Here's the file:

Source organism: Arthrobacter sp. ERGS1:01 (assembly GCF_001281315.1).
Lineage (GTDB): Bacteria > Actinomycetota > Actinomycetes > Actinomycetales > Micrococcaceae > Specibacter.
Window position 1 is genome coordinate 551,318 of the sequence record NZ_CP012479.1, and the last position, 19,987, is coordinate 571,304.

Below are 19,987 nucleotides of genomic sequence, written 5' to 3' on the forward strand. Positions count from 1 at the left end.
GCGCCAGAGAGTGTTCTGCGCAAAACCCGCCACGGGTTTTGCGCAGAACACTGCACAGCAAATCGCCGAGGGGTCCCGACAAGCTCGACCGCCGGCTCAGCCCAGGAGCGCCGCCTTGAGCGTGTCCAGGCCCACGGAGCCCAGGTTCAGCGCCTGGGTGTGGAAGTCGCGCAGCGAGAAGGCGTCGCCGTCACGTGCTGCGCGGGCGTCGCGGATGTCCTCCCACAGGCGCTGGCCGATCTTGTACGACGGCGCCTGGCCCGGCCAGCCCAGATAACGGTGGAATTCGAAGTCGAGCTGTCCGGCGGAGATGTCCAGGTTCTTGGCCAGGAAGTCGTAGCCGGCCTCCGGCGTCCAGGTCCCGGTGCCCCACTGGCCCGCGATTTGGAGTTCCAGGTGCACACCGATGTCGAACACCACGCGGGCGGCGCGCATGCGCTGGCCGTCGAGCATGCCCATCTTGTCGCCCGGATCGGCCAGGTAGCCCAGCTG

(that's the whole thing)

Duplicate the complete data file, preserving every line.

Source organism: Arthrobacter sp. ERGS1:01 (assembly GCF_001281315.1).
Lineage (GTDB): Bacteria > Actinomycetota > Actinomycetes > Actinomycetales > Micrococcaceae > Specibacter.
Window position 1 is genome coordinate 551,318 of the sequence record NZ_CP012479.1, and the last position, 19,987, is coordinate 571,304.

Below are 19,987 nucleotides of genomic sequence, written 5' to 3' on the forward strand. Positions count from 1 at the left end.
GCGCCAGAGAGTGTTCTGCGCAAAACCCGCCACGGGTTTTGCGCAGAACACTGCACAGCAAATCGCCGAGGGGTCCCGACAAGCTCGACCGCCGGCTCAGCCCAGGAGCGCCGCCTTGAGCGTGTCCAGGCCCACGGAGCCCAGGTTCAGCGCCTGGGTGTGGAAGTCGCGCAGCGAGAAGGCGTCGCCGTCACGTGCTGCGCGGGCGTCGCGGATGTCCTCCCACAGGCGCTGGCCGATCTTGTACGACGGCGCCTGGCCCGGCCAGCCCAGATAACGGTGGAATTCGAAGTCGAGCTGTCCGGCGGAGATGTCCAGGTTCTTGGCCAGGAAGTCGTAGCCGGCCTCCGGCGTCCAGGTCCCGGTGCCCCACTGGCCCGCGATTTGGAGTTCCAGGTGCACACCGATGTCGAACACCACGCGGGCGGCGCGCATGCGCTGGCCGTCGAGCATGCCCATCTTGTCGCCCGGATCGGCCAGGTAGCCCAGCTG